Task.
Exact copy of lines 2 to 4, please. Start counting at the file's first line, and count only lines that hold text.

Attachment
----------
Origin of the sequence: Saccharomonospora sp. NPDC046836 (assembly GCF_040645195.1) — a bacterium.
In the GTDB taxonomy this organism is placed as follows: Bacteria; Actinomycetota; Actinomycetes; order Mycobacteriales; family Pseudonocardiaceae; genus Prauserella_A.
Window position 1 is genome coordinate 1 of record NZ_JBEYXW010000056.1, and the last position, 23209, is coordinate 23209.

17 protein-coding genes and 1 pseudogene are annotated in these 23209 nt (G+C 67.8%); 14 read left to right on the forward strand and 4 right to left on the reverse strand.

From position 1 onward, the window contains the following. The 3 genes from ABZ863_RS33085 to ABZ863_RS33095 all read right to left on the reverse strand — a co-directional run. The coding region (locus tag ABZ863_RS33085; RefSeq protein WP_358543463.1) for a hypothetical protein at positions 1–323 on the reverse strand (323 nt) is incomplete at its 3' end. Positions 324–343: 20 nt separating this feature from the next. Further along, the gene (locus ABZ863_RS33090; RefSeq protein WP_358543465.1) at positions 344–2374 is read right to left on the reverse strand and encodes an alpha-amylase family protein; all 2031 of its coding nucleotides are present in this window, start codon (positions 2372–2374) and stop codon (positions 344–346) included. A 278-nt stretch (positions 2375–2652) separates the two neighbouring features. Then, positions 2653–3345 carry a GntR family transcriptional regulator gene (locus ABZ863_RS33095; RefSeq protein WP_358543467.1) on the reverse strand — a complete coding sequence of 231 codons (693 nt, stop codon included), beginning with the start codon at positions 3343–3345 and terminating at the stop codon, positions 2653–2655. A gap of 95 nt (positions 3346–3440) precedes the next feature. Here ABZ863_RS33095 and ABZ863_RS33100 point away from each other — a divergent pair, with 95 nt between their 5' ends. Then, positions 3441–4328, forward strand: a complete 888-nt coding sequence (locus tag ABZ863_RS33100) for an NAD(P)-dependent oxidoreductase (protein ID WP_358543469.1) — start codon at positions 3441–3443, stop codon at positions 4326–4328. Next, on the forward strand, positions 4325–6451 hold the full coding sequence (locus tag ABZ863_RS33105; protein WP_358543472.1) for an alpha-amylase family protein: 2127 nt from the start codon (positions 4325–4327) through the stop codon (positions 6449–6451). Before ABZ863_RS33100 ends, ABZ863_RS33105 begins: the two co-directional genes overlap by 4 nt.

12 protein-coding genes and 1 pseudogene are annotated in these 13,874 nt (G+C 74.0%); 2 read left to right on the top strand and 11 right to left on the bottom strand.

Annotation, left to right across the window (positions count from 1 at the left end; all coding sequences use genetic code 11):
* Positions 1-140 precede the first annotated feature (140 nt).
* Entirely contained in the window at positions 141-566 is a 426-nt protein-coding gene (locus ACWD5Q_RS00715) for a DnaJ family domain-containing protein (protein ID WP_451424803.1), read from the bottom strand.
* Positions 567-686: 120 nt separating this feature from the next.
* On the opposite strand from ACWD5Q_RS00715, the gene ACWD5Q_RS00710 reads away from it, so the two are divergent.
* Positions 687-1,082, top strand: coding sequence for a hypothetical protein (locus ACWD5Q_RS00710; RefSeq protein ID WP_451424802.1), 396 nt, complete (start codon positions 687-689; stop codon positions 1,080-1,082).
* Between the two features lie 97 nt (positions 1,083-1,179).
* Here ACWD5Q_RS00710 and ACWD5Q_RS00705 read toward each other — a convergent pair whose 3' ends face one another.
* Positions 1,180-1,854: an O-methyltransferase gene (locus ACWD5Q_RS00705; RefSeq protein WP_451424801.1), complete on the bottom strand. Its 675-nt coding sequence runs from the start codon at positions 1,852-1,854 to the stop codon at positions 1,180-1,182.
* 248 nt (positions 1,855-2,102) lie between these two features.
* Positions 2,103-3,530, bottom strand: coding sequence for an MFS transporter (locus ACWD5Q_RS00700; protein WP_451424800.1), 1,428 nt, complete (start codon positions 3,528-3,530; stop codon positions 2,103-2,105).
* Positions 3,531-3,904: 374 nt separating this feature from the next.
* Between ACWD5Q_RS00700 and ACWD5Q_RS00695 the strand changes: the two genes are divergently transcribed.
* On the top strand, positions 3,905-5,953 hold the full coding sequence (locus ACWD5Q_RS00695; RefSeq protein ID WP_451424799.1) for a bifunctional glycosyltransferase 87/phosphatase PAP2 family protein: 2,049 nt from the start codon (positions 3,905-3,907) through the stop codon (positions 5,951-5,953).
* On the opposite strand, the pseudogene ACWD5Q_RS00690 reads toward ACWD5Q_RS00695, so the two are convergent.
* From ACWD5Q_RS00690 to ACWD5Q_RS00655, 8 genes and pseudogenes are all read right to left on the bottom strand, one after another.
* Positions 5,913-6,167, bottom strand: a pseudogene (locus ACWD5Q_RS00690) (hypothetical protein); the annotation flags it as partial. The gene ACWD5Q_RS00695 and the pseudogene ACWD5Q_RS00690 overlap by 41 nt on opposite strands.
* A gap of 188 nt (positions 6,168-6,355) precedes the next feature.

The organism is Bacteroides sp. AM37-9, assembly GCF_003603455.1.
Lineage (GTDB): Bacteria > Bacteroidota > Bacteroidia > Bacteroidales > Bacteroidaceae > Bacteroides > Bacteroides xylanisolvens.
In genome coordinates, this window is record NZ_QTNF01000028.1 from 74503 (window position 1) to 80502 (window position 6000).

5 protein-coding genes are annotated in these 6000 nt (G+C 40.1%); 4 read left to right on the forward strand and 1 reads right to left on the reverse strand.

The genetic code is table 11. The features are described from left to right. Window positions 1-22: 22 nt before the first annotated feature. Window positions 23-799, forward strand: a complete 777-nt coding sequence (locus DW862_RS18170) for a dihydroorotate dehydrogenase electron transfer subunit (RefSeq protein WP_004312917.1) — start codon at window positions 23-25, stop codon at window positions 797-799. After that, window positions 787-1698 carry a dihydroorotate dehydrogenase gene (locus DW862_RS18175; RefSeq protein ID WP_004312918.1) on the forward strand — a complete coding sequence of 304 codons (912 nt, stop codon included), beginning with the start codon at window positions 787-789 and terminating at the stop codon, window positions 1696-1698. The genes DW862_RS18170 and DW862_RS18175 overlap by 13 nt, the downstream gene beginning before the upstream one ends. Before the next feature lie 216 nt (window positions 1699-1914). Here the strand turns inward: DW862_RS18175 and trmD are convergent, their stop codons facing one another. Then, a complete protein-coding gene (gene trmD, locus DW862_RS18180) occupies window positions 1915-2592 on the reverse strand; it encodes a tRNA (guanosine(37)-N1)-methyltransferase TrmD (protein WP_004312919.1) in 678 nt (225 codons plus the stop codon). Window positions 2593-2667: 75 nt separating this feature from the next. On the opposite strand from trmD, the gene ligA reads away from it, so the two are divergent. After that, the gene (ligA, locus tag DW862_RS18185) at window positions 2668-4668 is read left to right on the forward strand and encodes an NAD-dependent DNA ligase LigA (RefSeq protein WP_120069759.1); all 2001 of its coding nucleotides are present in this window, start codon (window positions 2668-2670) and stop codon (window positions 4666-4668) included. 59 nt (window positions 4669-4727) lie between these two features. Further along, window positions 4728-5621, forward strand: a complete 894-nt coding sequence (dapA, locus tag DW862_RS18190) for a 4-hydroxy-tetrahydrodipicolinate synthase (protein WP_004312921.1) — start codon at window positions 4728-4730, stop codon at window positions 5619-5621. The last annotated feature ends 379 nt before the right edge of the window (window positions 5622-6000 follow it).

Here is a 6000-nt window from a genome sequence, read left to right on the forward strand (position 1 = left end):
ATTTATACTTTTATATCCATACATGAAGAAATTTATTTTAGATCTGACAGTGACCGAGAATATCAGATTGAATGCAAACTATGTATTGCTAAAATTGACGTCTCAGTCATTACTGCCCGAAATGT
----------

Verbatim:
In the GTDB taxonomy this organism is placed as follows: Bacteria; Actinomycetota; Actinomycetes; order Mycobacteriales; family Pseudonocardiaceae; genus Prauserella_A.
Window position 1 is genome coordinate 1 of record NZ_JBEYXW010000056.1, and the last position, 23209, is coordinate 23209.

17 protein-coding genes and 1 pseudogene are annotated in these 23209 nt (G+C 67.8%); 14 read left to right on the forward strand and 4 right to left on the reverse strand.